terror attacks

Behind the scenes: What Irish officials do when a crisis happens abroad

Here’s what happens at the Department of Foreign Affairs when an emergency takes place.

WHAT HAPPENS AT the Department of Foreign Affairs’ consular crisis centre when an emergency takes place abroad? recently visited the office to see what goes on behind the scenes during a crisis.

IMG_20160427_174452 Colm Ó Conaill

The department’s crisis centre was activated eight times in last 12 or 13 months – for natural disasters such as the earthquake in Nepal, the balcony collapse tragedy in Berkeley and the terror attacks in Paris, Tunisia and most recently Brussels.

Colm Ó Conaill, the deputy director of consular assistance for crisis planning and responses, said an incident is classed as ‘major’ when it involves or potentially involves multiple Irish citizens.

IMG_20160427_175318 Emergency helplines

The centre has 24 phone lines (which can be ramped up to 36) that are activated for the crisis hotline and can go live within one hour of an incident if it happens during Irish business hours, or within two hours if it’s outside this period.

During emergency responses, the core consular staff is supplemented by other trained staff from the department. They deal with managing information and public communications, as well as contact with organisations such as the gardaí, the Defence Forces, the HSE and the DAA.

Ó Conaill says the most important thing during crises is maintaining contact with the families of those involved or potentially involved.

IMG_20160427_175045 Pat Bourne and Minister Charlie Flanagan

Staff members cross-check information with various sources to find out if Irish citizens are safe, and provide consular assistance to families.

Planning for the Euros and Olympics 

Ó Conaill says employees train regularly, carrying out simulations and making contingency plans on an ongoing basis. They are currently looking ahead to Euro 2016 and the Olympics.

“Each crisis will automatically include a lessons learned exercise,” he notes.

Ó Conaill urged all citizens travelling abroad to register their details with the department, especially if they are going to more remote or high risk destinations as this allows the consulate to help them more quickly if a crisis occurs.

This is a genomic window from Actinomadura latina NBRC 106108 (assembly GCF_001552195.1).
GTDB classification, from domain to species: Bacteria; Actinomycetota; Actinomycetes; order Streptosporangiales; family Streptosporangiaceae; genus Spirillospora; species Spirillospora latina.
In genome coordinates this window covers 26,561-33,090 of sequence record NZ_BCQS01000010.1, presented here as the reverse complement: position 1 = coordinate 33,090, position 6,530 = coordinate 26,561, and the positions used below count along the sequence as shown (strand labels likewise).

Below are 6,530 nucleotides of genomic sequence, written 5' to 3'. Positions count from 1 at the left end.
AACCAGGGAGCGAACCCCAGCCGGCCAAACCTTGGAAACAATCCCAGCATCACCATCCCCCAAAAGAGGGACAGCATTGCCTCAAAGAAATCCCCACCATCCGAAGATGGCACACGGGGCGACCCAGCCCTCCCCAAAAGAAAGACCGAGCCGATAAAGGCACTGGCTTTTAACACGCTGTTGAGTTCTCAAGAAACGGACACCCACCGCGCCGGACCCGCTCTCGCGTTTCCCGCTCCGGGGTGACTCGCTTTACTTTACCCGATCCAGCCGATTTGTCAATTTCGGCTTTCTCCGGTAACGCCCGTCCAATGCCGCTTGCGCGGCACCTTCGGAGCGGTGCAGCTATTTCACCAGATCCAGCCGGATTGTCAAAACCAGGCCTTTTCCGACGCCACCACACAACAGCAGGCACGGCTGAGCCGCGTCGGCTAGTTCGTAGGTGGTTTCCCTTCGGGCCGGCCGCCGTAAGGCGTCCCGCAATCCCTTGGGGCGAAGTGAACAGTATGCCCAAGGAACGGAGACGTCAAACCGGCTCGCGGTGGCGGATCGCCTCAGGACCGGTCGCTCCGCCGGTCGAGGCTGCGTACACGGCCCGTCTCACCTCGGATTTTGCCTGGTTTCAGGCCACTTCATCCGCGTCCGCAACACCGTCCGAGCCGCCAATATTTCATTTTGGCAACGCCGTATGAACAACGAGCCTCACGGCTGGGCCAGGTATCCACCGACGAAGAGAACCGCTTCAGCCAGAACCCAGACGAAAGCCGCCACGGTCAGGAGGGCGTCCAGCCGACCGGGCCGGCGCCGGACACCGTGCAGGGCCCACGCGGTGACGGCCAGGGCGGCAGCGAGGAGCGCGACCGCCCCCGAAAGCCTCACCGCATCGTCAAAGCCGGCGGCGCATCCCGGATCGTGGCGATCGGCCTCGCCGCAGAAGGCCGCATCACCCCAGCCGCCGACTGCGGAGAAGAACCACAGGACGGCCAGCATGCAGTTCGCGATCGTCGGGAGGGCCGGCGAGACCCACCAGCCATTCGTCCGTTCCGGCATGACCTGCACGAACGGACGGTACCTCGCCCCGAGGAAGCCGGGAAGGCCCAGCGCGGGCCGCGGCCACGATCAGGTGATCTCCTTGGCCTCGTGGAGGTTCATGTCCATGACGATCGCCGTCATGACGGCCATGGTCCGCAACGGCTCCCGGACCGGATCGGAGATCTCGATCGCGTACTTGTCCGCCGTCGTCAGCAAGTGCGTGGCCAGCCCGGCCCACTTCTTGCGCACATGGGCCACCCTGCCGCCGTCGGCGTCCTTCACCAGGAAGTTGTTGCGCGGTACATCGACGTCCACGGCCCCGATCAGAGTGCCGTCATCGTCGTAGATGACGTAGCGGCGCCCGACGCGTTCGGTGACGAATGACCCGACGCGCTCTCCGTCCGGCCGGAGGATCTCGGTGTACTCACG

The department has previously issued travel information for people attending the Euros, and plans to release a travel advice app in the next few weeks. This will allow users to favourite destinations and get tailored alerts and travel advice for where they are going.

IMG_20160427_175037 Kit and equipment used when diplomats and officials are deployed overseas

Pat Bourne, director of consular services, said that of the 2,400 cases the centre handled last year, about 250 dealt with deaths. Some of the common issues they have to deal with include Irish citizens being hospitalised, arrested or the victims of crime.

“We’re constantly refining our response … It’s a well-equipped centre and we also have some capacity to deploy volunteers overseas if we need to bolster our response on the ground,” Bourne noted.

Foreign Affairs Minister Charlie Flanagan added that the work done in the consular and passport offices is carried out “mostly under the radar” but is “is hugely important … for the department as a public service and indeed for the country”.

All images: Órla Ryan/

Read: French TV channel broadcasts gruesome video of apparent Paris café suicide bombing

Read: Gardaí say they’d ‘run around like headless chickens’ in the event of a terrorist attack

Your Voice
Readers Comments
    Submit a report
    Please help us understand how this comment violates our community guidelines.
    Thank you for the feedback
    Your feedback has been sent to our team for review.